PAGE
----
Mr. PICKLE. You phased out your 1.c.l. shipments to avoid the minimum charges and went by way of the route of freight forwarder because that is considerably cheaper. You gave us costs and figures showing this was costing a great deal more. Now I assume you want to use the freight forwarder and extend your negotiation further so that this would give the further right to all underlying carriers, rails as well as motor carriers.

Now, if you did that I assume you would get a reduction of the cost, you would save a lot of money if you could do this. Now, you give cost and figures, how much it would cost. How much cheaper could you ship if this bill is passed ?

Mr. Fels. It is an unknown quantity. We don't know whether there will be a cost reduction. But it is an instrument that could explore this.

Mr. PICKLE. Surely you have some indication of what you think you would save? You mean you are uncertain whether it will mean a saving at all!

Mr. Fels. That depends on the factors.

Mr. Pickle. You mean you come here from California to testify and you don't know whether there will be a reduction in rates for you?

Mr. Fels. It may not be a reduction in rates but it could hold the line on the rates. It is an instrument that has not been tried vet. This is the only method by which it can be tried. We feel it will hold the line on costs. I go by that in my own personal experience operating a motor carrier. When we made a contractual arrangement it was stipulated on areas of both parties.

Mr. PICKLE. I understand you would not have any concrete figures, you would have to estimate what it would be, but surely there would be some considerable savings; otherwise you would not have any interest other than just one spectator.

Mr. Fels. Another factor, it would keep the people in the business. That is one thing we are fearful of, that if the freight forwarder phases out we are out on the limb.

Mr. Pickle. Thank you.
Mr. FRIEDEL. Mr. Kuykendall.

Mr. KUYKENDALL. You know, in the free enterprise system as opposed to government, we learn you cannot create something out of nothing. I tend to look at this whole program in one package. I am wondering, with all the savings, who is going to get hooked, because somebody will have to pay for these savings. Somebody will lose and be hurt by it. This is the thing that bothers me about the whole hearings. Some money will be saved, but who will pay for it?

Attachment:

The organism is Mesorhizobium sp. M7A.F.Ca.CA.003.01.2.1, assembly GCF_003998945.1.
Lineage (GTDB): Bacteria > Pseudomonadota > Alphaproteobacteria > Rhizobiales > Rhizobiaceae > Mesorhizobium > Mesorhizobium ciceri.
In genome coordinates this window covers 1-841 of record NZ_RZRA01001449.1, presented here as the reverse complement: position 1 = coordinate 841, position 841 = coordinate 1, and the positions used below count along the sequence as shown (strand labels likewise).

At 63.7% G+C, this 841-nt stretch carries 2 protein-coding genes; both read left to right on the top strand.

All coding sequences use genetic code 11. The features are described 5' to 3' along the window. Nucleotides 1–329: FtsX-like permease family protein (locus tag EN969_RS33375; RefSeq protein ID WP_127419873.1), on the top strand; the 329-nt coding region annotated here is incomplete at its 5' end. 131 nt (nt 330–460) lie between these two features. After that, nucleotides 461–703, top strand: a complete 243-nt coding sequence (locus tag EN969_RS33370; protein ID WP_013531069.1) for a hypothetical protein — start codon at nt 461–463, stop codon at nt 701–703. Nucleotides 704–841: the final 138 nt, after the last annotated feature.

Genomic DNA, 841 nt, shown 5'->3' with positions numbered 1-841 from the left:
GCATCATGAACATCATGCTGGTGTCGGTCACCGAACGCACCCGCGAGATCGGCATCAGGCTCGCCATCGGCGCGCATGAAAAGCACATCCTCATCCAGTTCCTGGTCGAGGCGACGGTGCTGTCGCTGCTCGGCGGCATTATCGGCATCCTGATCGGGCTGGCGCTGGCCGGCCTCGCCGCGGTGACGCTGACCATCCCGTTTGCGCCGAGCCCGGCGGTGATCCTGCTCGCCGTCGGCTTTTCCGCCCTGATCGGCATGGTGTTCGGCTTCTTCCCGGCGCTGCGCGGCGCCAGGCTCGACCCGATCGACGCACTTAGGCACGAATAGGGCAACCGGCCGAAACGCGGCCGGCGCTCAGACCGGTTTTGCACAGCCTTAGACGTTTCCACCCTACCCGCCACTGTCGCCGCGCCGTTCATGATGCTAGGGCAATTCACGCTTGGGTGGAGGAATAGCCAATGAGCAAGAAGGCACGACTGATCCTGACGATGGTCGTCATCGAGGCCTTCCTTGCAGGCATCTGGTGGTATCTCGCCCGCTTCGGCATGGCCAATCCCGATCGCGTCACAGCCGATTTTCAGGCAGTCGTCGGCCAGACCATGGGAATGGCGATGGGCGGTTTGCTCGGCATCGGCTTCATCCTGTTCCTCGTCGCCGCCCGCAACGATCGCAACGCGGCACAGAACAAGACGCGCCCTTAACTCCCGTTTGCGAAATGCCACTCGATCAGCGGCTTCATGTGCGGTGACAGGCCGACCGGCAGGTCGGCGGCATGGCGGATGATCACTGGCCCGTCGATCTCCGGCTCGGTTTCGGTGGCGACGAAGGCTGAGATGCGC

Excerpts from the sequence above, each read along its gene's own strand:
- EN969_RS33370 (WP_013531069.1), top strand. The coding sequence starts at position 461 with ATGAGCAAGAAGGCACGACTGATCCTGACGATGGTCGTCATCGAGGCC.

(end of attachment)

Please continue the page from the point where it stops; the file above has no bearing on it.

Mr. Fels. You are talking about if the contracts become law?

Mr. KUYKENDALL. Any price cutting, lower rates, whose pocket is that money coming out of, who is now getting it? Mr. Fels. In the first place, with the contract being filed with the

. Interstate Commerce Commission

Mr. KUYKENDALL. The Interstate Commerce Commission does not collect it or put it in the bank. You are talking about money being saved. Whose treasury will that go in?

Mr. Fels. Who is the money going to?
Mr. Fels. In our own case it would go to the buying public.


Jr. KUYKENDALL. You think the public is paying that much more for goods and you would be able to cut the cost ?

Mr. Fels. That is right.
Mr. FRIEDEL. I want to thank you for your statement.
Mr. FELs. Thank you, Mr. Chairman.

Mr. FRIEDEL. I would like to know how many witnesses would like to file their statements for the record.

Mr. Barrie Vreeland, director, Department of Transportation, Commerce & Industry Association of New York.

Mr. VREELAND. Sir, I will file mine for the record if you would allow me to make a few brief comments.

Mr. FRIEDEL. I want to find out who would like to file statements only, for the record.

Mr. John C. Allen.
Mr. ALLEX. No, Mr. Chairman.

Mr. FRIEDEL. Mr. D. R. Macdonald, general traffic manager of the City Products Corp.

Mr. MACDONALD. I prefer to read mine, Mr. Chairman.

Mr. FRIEDEL. Mr. John V. Hoey, Jr., president of the National Textile Traffic Bureau, Inc.

Is he here?

Mr. Harvey A. Burke, manager, physical distribution, Buxton, Inc., Springfield, Mass.

Mr. BURKE. I would like to make a few brief statements, Mr. Chairman.

Mr. FRIEDEL. Mr. Bernard J. Handelsman, president of Textile Association.

Mr. HANDELSMAN. I would like to make a brief statement. Mr. FRIEDEL. Mr. Anthony George, Georges Carriers, Inc., New York.

Mr. J. R. Evans, traffic manager, National Lock Co. Is he here? Mr. Charles B. Ratliff, Morven Freight Lines, Inc., North Carolina. Mr. Harold H. Stevens, general traffic manager, Carstensen Freight Lines, Inc.

All right, we will proceed until the first bells at 12:15 and then come back this afternoon because we have a lot of witnesses tomorrow and Thursday.

Mr. Morrow, in the statement of the Interstate Commerce Commission they propose three amendments. They are on pages 9, 10, and 11. I would like to have you supply your answers for the record.

Jr. Morrow. I will be glad to file it for the record, Mr. Chairman.

(The information requested appears in letter dated February 5, 1968, p. 33.)

Mr. FRIEDEL. Mr. Barrie Vreeland.


TION, COMMERCE AND INDUSTRY ASSOCIATION OF NEW YORK Mr. VREELAND. Mr. Friedel, I will file my statement; however, I

I would like to briefly comment on it in my own words.

This is a statement of the Commerce and Industry Association of New York, with whom I am the director of transportation. Commerce